Road.cc – a cycling website – have nicely pulled-apart the latest distortions printed in the Daily Mail about road safety:
A report in today’s Daily Mail claims to show how a Department for Transport report demonstrates “Why death rates INCREASED in 20mph zones”. It’s one of those articles that makes you sigh wearily, the way you might when faced with a wilfully contrary child…
The DfT-commissioned report entitled “Interim evaluation of the implementation of 20 mph speed limits in Portsmouth”, draws the following conclusion: “Early figures suggest that the implementation of the 20 mph Speed Limit scheme has been associated with reductions in road casualty numbers. The scheme has reduced average speeds and been well-supported during its first two years of operation.”
Fairly unequivocal then. But no, that conclusion comes in stark contrast to the opening line of the Mail’s article which states: “Reducing the speed limit to 20mph in all residential streets does not significantly improve road safety.”…
Brooke’s conclusion seems to have been based on the statistic for people killed or seriously injured (KSI) which the DfT report states rose from an average 18.3 to 19.9 when the figures for the three years before the scheme are compared to the two years of its operation covered by the report.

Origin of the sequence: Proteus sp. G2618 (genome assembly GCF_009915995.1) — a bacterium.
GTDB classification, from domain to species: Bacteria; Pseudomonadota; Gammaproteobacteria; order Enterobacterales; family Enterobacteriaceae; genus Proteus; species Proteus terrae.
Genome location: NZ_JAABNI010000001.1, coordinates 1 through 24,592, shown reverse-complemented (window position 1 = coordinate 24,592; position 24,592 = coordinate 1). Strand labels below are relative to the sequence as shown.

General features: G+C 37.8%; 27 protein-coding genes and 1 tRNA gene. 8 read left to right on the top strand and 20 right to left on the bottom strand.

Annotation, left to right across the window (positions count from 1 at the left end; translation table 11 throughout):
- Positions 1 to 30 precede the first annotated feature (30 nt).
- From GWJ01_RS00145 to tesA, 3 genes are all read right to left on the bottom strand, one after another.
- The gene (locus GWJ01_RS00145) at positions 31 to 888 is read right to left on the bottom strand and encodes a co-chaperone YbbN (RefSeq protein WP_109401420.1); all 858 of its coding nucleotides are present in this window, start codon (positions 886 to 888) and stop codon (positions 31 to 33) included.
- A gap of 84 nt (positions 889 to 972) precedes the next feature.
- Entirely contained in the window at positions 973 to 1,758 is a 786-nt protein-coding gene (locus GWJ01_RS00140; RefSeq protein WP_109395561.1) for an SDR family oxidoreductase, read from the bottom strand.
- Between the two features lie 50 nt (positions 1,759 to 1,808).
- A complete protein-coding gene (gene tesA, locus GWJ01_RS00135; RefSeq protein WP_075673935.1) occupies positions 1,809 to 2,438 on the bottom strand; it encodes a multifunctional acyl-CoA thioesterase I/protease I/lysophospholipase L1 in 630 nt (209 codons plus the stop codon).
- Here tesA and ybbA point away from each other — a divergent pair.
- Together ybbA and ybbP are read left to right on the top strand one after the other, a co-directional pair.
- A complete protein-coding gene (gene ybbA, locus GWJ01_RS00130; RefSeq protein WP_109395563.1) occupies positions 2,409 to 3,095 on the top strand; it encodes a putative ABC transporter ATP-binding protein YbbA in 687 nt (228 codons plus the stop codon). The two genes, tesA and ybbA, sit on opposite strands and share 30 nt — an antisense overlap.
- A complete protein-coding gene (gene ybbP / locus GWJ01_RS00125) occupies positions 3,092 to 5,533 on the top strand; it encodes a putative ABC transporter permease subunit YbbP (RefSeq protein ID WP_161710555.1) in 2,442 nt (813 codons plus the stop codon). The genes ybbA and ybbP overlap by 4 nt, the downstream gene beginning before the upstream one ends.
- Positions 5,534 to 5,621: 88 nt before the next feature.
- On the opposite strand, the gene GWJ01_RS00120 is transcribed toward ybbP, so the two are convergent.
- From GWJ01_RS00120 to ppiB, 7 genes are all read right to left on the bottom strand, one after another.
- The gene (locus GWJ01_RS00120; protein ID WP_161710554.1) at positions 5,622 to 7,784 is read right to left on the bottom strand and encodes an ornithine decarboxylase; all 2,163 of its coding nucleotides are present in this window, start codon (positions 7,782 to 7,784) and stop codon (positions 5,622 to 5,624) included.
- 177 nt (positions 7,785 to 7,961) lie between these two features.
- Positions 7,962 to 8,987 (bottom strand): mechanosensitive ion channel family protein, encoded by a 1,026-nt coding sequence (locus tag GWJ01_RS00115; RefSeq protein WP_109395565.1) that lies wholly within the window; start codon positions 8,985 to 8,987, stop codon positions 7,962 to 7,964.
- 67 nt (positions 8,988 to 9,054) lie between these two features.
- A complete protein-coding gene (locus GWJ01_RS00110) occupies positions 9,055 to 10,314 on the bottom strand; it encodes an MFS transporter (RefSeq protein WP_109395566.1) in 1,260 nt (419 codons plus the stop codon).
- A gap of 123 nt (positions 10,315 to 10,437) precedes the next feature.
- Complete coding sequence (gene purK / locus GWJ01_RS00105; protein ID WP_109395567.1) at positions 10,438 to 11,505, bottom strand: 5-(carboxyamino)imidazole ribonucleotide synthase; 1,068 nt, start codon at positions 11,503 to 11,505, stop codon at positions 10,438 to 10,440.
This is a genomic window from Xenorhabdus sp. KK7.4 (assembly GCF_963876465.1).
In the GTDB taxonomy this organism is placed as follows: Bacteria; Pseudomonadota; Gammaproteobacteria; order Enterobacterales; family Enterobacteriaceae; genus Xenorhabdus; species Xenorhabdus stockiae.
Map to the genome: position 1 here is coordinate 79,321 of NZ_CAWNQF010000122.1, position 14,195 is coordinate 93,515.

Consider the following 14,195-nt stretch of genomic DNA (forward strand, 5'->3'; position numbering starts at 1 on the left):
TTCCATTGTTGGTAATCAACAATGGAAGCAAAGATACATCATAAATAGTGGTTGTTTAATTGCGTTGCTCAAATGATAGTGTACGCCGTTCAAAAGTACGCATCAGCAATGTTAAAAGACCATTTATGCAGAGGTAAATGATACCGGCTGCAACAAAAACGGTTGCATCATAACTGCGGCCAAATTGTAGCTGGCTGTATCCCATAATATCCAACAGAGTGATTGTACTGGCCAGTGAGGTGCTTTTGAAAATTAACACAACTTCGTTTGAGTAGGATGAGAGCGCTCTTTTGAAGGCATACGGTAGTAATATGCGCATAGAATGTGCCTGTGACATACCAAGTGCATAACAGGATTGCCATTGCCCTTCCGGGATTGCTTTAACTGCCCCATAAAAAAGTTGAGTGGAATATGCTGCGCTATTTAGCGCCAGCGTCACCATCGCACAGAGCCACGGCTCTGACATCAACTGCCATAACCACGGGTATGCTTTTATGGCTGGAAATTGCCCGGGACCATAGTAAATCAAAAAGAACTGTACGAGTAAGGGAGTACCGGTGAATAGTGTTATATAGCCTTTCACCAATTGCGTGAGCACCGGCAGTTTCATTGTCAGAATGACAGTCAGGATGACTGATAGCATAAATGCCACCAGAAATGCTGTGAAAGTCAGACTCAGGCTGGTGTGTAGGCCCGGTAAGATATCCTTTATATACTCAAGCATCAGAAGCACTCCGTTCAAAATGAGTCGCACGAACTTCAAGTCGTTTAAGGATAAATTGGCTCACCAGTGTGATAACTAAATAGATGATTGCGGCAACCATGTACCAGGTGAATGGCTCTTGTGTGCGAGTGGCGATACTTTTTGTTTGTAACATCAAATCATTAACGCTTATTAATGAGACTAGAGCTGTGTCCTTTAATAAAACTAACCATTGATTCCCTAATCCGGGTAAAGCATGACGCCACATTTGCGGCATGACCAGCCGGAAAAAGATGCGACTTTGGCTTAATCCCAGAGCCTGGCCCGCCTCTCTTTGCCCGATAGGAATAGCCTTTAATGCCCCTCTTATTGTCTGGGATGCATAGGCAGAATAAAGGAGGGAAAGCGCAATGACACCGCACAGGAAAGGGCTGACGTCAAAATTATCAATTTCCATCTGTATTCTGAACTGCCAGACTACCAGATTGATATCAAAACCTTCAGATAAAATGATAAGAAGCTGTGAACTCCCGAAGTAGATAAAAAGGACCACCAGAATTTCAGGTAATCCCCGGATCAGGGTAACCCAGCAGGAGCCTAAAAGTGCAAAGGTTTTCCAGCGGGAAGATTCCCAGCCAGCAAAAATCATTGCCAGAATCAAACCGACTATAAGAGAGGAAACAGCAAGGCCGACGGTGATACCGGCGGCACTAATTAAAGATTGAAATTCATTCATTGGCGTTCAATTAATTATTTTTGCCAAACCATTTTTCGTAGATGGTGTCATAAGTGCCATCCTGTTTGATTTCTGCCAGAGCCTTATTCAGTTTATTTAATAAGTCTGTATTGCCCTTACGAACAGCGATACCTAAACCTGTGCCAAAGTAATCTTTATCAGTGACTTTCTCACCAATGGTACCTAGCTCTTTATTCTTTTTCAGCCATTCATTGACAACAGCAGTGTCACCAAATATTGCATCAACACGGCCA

But as the report clearly explains: “Because the total numbers of deaths and serious injuries of casualties by road user type and cause are relatively low, few inferences about the scheme’s impacts should be drawn from these figures.” In other words, the figures are statistically less significant and are the kind that could vary from year to year as a result of individual incidents (a triple fatality accident occurred in Portsmouth in the consultation period, for example) or factors such as protracted periods of wintry weather.
More statistically significant perhaps, is the reduction in slight injuries – a far more common type of accident – which when combined with the KSI figures shows an overall 21% reduction in the total number of accidents. The Mail apparently deems this figure “not significant.”